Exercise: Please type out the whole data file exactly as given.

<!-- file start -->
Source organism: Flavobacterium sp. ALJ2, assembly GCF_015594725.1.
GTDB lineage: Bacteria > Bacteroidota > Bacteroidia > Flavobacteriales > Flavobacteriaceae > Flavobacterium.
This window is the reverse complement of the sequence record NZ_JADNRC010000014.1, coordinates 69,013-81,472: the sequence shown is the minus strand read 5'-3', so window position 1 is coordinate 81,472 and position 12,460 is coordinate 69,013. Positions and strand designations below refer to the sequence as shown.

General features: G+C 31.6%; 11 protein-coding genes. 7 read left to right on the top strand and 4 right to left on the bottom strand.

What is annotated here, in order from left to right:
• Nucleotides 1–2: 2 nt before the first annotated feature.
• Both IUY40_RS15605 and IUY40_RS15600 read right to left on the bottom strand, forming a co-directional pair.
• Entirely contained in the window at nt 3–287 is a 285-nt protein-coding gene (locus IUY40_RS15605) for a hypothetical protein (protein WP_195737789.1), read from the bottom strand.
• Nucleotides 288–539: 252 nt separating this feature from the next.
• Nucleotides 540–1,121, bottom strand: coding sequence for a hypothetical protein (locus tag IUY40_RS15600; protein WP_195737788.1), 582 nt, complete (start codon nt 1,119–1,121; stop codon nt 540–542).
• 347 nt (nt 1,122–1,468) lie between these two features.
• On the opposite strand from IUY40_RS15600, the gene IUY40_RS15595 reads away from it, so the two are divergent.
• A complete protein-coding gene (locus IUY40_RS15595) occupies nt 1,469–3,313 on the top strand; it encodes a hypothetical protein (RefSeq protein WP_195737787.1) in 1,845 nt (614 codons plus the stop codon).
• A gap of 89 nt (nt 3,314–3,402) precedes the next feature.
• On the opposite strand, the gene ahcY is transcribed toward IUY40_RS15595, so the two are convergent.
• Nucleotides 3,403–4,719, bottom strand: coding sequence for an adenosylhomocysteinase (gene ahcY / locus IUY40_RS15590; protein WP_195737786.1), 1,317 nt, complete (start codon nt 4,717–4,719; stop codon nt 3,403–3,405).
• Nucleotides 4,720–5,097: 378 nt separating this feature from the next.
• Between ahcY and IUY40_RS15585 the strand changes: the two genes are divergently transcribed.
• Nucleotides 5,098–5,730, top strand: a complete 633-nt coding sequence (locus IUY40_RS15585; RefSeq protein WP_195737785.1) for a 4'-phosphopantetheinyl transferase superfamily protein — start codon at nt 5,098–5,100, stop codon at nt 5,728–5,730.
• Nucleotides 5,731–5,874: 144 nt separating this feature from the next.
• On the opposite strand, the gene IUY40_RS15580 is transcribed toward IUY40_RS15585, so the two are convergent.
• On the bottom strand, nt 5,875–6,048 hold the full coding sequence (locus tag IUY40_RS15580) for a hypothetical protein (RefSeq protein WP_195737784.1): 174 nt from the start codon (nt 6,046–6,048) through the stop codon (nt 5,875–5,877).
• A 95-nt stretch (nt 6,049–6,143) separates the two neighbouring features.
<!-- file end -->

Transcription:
Source organism: Flavobacterium sp. ALJ2, assembly GCF_015594725.1.
GTDB lineage: Bacteria > Bacteroidota > Bacteroidia > Flavobacteriales > Flavobacteriaceae > Flavobacterium.
This window is the reverse complement of the sequence record NZ_JADNRC010000014.1, coordinates 69,013-81,472: the sequence shown is the minus strand read 5'-3', so window position 1 is coordinate 81,472 and position 12,460 is coordinate 69,013. Positions and strand designations below refer to the sequence as shown.

General features: G+C 31.6%; 11 protein-coding genes. 7 read left to right on the top strand and 4 right to left on the bottom strand.

What is annotated here, in order from left to right:
• Nucleotides 1–2: 2 nt before the first annotated feature.
• Both IUY40_RS15605 and IUY40_RS15600 read right to left on the bottom strand, forming a co-directional pair.
• Entirely contained in the window at nt 3–287 is a 285-nt protein-coding gene (locus IUY40_RS15605) for a hypothetical protein (protein WP_195737789.1), read from the bottom strand.
• Nucleotides 288–539: 252 nt separating this feature from the next.
• Nucleotides 540–1,121, bottom strand: coding sequence for a hypothetical protein (locus tag IUY40_RS15600; protein WP_195737788.1), 582 nt, complete (start codon nt 1,119–1,121; stop codon nt 540–542).
• 347 nt (nt 1,122–1,468) lie between these two features.
• On the opposite strand from IUY40_RS15600, the gene IUY40_RS15595 reads away from it, so the two are divergent.
• A complete protein-coding gene (locus IUY40_RS15595) occupies nt 1,469–3,313 on the top strand; it encodes a hypothetical protein (RefSeq protein WP_195737787.1) in 1,845 nt (614 codons plus the stop codon).
• A gap of 89 nt (nt 3,314–3,402) precedes the next feature.
• On the opposite strand, the gene ahcY is transcribed toward IUY40_RS15595, so the two are convergent.
• Nucleotides 3,403–4,719, bottom strand: coding sequence for an adenosylhomocysteinase (gene ahcY / locus IUY40_RS15590; protein WP_195737786.1), 1,317 nt, complete (start codon nt 4,717–4,719; stop codon nt 3,403–3,405).
• Nucleotides 4,720–5,097: 378 nt separating this feature from the next.
• Between ahcY and IUY40_RS15585 the strand changes: the two genes are divergently transcribed.
• Nucleotides 5,098–5,730, top strand: a complete 633-nt coding sequence (locus IUY40_RS15585; RefSeq protein WP_195737785.1) for a 4'-phosphopantetheinyl transferase superfamily protein — start codon at nt 5,098–5,100, stop codon at nt 5,728–5,730.
• Nucleotides 5,731–5,874: 144 nt separating this feature from the next.
• On the opposite strand, the gene IUY40_RS15580 is transcribed toward IUY40_RS15585, so the two are convergent.
• On the bottom strand, nt 5,875–6,048 hold the full coding sequence (locus tag IUY40_RS15580) for a hypothetical protein (RefSeq protein WP_195737784.1): 174 nt from the start codon (nt 6,046–6,048) through the stop codon (nt 5,875–5,877).
• A 95-nt stretch (nt 6,049–6,143) separates the two neighbouring features.